The enzymes and bile are the key elements which breakdown fats into a state which can be absorbed by the cells. Additionally, bile helps excrete any harmful toxins from the liver.
Incorporating Bitters Into Your Diet
As you walk up and down the grocery isles, it may be daunting to think of which bitter foods you should incorporate into your diet. According to many studies, green veggies such as arugula, brussel sprouts, kale, and broccoli rabe in addition to fruits such as grapefruits, lemons, and cranberries are all suitable to help stimulate the gut and liver, but it can be cumbersome to keep a fully stocked fridge of these various fresh veggies, herbs, and fruits.
Health professionals are now suggesting that incorporating a regimen of adding a small amount of bitters to sparkling water or kombucha after meals may help address indigestion, stomach pain, irritable bowl syndrome, and bloating. The key is to ensure you can taste the bitters in your drink. The receptors on the tongue will be your best indicator. Experimentation is necessary to see what works for each individual. [*Note: bitters should not be consumed by anyone who has active ulcers or is pregnant, given the high level of alcohol].
Why Your Should Flavour Kombucha with Bitters
You should start using bitters in your kombucha because..
- Flavour! – In addition to the digestive properties of bitters, using them as a flavouring agent enhances the taste of your kombucha without diluting it or adding any sweetness. If your kombucha is perfect as is and simply needs a boost, simply add 3 or 4 drops of bitters to your kombucha and stir. The bitters do not dominate the flavour. They are subtle and add an amazing aromatic experience to your palette. There are also thousands of different options when it comes to bitters companies and flavour varieties!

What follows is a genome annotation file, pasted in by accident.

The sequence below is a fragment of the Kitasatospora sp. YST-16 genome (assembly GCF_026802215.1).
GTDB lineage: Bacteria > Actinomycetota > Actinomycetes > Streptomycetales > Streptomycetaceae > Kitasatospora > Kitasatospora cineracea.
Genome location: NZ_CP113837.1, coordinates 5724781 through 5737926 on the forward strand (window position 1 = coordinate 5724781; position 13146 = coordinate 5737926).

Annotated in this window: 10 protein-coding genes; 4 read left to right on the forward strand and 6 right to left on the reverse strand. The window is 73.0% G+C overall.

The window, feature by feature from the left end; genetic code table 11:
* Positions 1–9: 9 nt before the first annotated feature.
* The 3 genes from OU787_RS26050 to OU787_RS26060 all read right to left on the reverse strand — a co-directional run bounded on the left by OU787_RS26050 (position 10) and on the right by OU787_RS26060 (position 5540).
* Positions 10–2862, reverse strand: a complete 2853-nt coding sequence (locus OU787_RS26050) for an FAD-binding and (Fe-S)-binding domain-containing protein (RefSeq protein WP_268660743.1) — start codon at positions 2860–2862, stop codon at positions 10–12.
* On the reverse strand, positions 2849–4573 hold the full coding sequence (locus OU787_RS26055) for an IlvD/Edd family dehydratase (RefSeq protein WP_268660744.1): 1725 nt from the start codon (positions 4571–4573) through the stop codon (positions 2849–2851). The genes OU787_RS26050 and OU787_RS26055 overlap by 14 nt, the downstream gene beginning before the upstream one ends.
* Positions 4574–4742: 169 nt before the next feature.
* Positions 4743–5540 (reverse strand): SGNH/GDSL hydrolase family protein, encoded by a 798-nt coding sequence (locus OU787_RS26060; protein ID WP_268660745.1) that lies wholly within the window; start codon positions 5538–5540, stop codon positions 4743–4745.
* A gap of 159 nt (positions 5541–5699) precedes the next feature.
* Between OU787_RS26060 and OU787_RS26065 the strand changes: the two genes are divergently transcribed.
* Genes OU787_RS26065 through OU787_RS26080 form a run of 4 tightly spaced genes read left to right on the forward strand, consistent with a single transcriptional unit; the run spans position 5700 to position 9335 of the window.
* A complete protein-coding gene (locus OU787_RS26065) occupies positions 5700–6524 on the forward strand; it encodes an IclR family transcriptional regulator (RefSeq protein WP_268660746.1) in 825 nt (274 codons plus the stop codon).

- Convenience – If you do not have the time or energy to add fresh fruit, herbs and spices to your kombucha, simply complete the second fermentation with only raw kombucha to get your desired level of carbonation. When you are ready to drink, pour a glass of raw kombucha and add a few drops of bitters for an instant flavour addition!
- Save Money – Fresh fruits and ingredients for flavouring kombucha can add up over time. A bottle of bitters may cost anywhere from $10-$30 depending on the size. However, since you only need a few drops at a time they can last you a very long time.
Where To Get Bitters
It is quite simple to get digestive bitters with various flavours to satisfy your discerning palette. The best way is to try various types and see what your taste buds and body likes. You can purchase various flavours of bitters in your local grocery store, or, you can try our new 3 pack of kombucha bitters which we have hand picked for flavouring kombucha: The Kombucha Bitters Sample Pack
Our sample pack includes 3 bottles of 2mls of bitters. Each bottle good for about 25 glasses of kombucha, this is a good way to determine which flavors of bitters you enjoy most.
Stay tuned to our shop for our larger bottles of bitters which you can choose after you have decided which flavours you like best!
- Grapefruit Bitters – The natural bitterness of grapefruit and it’s zest gently mingled with gentian. A perfect pairing for kombucha made from black or green tea.
- Lavender Bitters – Bright, floral and well balanced. Spring captured in a bottle. Place the heart of the lavender flower in your glass of kombucha.
- Orange Bitters – A traditional blend of fresh and bitter oranges with hints of herbs and spices. A must have for light kombucha flavouring.
If you plan to try flavouring kombucha with bitters and have questions, get in contact with us on our contact page. We would also like to hear what your favorite bitters are.